Friday, 28 June 2013

The Cramped Life of the Poor

Thanks to the previous Hong Kong government administrations since the handover, the working poor now have to live in spaces smaller than a coffin.

The smallest room in a flat in a Sham Shui Po flat divided into 17 cubicles measures just 2 feet by 6 feet, compared to an average coffin which is 2.3 feet by 7 feet, though a tenant does have room to sit upright.

Hong Kong doesn't have enough social housing because, gee, the government stopped constructing them. Why is that? Is it a sign of denial that the city doesn't have poor people? Or is it because there are other more glorifying infrastructure projects that are more pressing?

The people who must rent these tiny places earn barely enough to cover the rent of HK$1,500 ($193) a month. And because there are no regulations on renovating interiors, landlords can easily subdivide their flats and electrical wiring is sketchy, the cubicles are terribly stuffy and of course washrooms and kitchens are in unsanitary conditions.

People have been killed in these "fire traps" -- nine in a fire that happened in Fa Yuen Street and Ma Tau Wai Road where four perished in Hung Hom. And yet the government still does nothing.

Is this not an urgent issue? While the government has raised the minimum wage again to HK$30 an hour, what about starting to regulate these sub-divided flats and in the meantime start constructing social housing? The Urban Renewal Authority has bought many buildings and flats in various parts of the city, some of which are sitting empty. Why not fix them up and rent them to these people at a nominal rent?

And yet the government seems to drag its feet on this most pressing issue that affects a good chunk of the city's population. Their living conditions are so horrible that it results in health problems and then this adds more strain on the healthcare system.

Sixty-five-year-old Frankie Pong Chin-pang has lived in 20 square feet for four years. "This is hell. The worst is when it's hot. But my situation is not the worst. At least I'm healthy."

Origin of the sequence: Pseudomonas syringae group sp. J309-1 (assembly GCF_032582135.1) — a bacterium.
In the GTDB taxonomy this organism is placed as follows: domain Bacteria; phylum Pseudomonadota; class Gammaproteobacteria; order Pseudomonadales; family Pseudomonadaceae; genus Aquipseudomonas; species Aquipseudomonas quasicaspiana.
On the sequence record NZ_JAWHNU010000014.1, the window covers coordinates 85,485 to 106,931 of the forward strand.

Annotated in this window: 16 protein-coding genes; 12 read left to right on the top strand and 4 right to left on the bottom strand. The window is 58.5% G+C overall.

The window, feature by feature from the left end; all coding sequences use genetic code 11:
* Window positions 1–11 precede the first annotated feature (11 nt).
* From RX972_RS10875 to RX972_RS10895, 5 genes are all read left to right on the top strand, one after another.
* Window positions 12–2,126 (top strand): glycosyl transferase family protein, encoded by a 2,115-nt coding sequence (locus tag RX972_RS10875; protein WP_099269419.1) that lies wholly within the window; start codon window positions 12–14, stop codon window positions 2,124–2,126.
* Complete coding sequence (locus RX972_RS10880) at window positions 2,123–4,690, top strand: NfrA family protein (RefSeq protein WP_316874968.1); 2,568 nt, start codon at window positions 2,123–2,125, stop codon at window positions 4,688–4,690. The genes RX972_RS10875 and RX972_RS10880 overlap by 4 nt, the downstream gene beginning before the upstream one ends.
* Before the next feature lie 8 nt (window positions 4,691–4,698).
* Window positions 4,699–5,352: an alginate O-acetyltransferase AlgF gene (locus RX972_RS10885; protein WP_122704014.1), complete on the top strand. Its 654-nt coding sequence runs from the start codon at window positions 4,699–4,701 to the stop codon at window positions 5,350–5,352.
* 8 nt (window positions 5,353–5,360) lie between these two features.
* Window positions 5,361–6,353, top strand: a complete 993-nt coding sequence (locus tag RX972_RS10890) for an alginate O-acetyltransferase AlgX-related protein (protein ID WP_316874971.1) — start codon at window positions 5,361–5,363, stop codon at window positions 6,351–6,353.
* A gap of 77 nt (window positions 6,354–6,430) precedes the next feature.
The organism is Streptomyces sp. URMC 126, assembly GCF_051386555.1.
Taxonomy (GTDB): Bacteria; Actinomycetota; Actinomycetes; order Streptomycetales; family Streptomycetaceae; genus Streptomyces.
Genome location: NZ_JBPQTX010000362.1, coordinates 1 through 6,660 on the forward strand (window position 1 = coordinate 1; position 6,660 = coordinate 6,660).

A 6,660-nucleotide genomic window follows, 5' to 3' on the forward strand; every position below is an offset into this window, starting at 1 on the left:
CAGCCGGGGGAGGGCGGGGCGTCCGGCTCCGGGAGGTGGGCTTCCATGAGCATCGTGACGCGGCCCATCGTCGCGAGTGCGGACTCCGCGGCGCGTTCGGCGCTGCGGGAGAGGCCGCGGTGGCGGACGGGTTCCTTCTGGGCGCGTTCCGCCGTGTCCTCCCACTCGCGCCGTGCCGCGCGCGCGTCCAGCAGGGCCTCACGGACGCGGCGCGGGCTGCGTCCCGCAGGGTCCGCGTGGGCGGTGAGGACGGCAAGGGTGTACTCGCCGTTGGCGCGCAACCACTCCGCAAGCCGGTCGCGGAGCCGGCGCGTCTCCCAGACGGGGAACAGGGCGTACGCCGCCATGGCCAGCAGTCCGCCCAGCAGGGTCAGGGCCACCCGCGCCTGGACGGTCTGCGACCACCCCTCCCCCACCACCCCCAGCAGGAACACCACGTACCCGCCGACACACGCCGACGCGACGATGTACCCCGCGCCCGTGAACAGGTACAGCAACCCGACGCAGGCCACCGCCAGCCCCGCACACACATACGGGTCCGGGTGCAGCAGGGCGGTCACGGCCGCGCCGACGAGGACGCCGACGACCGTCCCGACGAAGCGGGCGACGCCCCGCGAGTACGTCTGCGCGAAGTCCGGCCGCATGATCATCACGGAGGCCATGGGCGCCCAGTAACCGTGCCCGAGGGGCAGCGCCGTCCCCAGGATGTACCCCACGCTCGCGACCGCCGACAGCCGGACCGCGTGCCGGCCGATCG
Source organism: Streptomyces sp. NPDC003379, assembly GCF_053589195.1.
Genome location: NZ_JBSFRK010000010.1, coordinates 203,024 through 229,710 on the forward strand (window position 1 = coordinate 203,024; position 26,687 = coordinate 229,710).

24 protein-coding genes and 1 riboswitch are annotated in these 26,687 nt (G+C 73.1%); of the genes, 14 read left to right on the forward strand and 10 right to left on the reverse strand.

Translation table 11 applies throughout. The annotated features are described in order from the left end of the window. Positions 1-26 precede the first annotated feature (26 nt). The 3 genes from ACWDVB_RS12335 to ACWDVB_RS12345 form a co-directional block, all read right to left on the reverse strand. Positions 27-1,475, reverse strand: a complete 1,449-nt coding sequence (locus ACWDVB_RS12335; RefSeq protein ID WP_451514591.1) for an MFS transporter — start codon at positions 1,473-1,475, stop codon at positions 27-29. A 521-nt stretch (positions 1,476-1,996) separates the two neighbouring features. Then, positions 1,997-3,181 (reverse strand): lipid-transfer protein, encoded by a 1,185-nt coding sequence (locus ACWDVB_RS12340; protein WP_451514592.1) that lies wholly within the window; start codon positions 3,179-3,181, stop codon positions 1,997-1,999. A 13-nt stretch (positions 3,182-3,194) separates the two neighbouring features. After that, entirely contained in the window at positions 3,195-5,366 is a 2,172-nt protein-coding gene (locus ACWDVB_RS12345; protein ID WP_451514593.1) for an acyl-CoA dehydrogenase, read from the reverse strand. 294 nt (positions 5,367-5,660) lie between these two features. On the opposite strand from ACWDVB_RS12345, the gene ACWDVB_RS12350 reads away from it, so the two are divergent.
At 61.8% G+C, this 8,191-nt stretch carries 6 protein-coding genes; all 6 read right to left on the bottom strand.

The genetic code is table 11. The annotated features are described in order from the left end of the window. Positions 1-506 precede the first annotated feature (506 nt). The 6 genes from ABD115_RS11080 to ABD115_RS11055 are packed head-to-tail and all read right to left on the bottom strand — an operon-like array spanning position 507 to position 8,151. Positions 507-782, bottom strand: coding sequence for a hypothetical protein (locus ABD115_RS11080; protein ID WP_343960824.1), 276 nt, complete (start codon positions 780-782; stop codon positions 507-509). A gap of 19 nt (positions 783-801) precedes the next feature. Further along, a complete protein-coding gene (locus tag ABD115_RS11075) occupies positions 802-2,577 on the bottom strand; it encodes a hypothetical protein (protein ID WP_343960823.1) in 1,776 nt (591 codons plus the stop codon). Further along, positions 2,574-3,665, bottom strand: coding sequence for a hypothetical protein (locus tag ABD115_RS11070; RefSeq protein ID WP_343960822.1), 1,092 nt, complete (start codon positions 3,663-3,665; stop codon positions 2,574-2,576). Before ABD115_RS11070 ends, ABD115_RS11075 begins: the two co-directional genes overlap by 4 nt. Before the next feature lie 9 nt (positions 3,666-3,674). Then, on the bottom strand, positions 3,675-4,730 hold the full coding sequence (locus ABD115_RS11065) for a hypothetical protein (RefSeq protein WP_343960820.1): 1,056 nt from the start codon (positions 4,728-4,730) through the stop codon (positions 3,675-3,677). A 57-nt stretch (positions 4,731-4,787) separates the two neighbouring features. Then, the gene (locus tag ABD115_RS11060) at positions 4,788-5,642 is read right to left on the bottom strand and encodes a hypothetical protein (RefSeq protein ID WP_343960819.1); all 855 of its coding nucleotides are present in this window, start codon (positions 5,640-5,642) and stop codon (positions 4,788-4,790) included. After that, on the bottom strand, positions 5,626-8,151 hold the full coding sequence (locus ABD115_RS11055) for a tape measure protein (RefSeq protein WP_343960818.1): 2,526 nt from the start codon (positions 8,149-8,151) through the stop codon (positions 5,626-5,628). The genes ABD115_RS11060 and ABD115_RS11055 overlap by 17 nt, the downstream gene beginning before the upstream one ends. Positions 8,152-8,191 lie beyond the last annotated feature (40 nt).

He earns between HK$1,000 to HK$2,000 a month doing odd jobs and there are some days where he can only afford to eat pineapple buns.

How can Pong continue like this for the rest of his life? There will be a day when he cannot physically work anymore.

Another tenant is Chan Chi-kwong who has been on the wait list for public housing since 2004. While he earns HK$5,000 a month, he doesn't have enough money to rent a bigger place at HK$3,000 plus deposit.

Two members of the Long-Term Housing Strategy Steering Committee met with some of the tenants in Sham Shui Po the other day. They saw where they lived, having to enter doors sideways because they were so narrow and saw that hallways were formed by boards.

"Seeing that, my heart just cried out," said Wan Man-yee, one of the members. Wan and Marco Wu Moon-hoi called for the regulation of these sub-divided flats and criticized councillors who rejected plans to build public housing because it would block air flow and trap pollution.

"Come and have a look at the ventilation in these subdivided flats," Wan said.

Actually, checking out these horrible living conditions should be mandatory for all councillors and housing officials so that they know where Hong Kong residents are living.

And then they should think, "Could I live in there?" And if not, how can they make lives better for these people. They are not criminals, but ordinary people who want to make a living and live relatively comfortably. What's wrong with that?

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